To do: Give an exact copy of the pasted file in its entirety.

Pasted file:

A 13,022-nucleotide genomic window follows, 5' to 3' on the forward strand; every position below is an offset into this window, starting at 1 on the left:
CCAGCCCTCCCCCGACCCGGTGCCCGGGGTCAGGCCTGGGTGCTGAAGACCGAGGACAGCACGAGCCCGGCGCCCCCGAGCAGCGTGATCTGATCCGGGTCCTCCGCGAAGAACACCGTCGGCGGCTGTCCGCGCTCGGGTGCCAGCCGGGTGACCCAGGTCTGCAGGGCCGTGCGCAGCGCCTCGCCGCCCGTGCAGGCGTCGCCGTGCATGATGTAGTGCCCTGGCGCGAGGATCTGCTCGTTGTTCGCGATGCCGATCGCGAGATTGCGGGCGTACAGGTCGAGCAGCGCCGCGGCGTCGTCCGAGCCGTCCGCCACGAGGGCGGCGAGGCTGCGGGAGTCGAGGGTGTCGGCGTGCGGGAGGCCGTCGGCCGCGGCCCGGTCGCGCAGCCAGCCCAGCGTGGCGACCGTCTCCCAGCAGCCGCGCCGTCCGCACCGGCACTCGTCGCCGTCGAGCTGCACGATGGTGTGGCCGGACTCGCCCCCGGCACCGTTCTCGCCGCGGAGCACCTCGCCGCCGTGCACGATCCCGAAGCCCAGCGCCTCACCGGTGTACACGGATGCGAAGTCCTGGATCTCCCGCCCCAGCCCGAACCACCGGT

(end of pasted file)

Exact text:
A 13,022-nucleotide genomic window follows, 5' to 3' on the forward strand; every position below is an offset into this window, starting at 1 on the left:
CCAGCCCTCCCCCGACCCGGTGCCCGGGGTCAGGCCTGGGTGCTGAAGACCGAGGACAGCACGAGCCCGGCGCCCCCGAGCAGCGTGATCTGATCCGGGTCCTCCGCGAAGAACACCGTCGGCGGCTGTCCGCGCTCGGGTGCCAGCCGGGTGACCCAGGTCTGCAGGGCCGTGCGCAGCGCCTCGCCGCCCGTGCAGGCGTCGCCGTGCATGATGTAGTGCCCTGGCGCGAGGATCTGCTCGTTGTTCGCGATGCCGATCGCGAGATTGCGGGCGTACAGGTCGAGCAGCGCCGCGGCGTCGTCCGAGCCGTCCGCCACGAGGGCGGCGAGGCTGCGGGAGTCGAGGGTGTCGGCGTGCGGGAGGCCGTCGGCCGCGGCCCGGTCGCGCAGCCAGCCCAGCGTGGCGACCGTCTCCCAGCAGCCGCGCCGTCCGCACCGGCACTCGTCGCCGTCGAGCTGCACGATGGTGTGGCCGGACTCGCCCCCGGCACCGTTCTCGCCGCGGAGCACCTCGCCGCCGTGCACGATCCCGAAGCCCAGCGCCTCACCGGTGTACACGGATGCGAAGTCCTGGATCTCCCGCCCCAGCCCGAACCACCGGT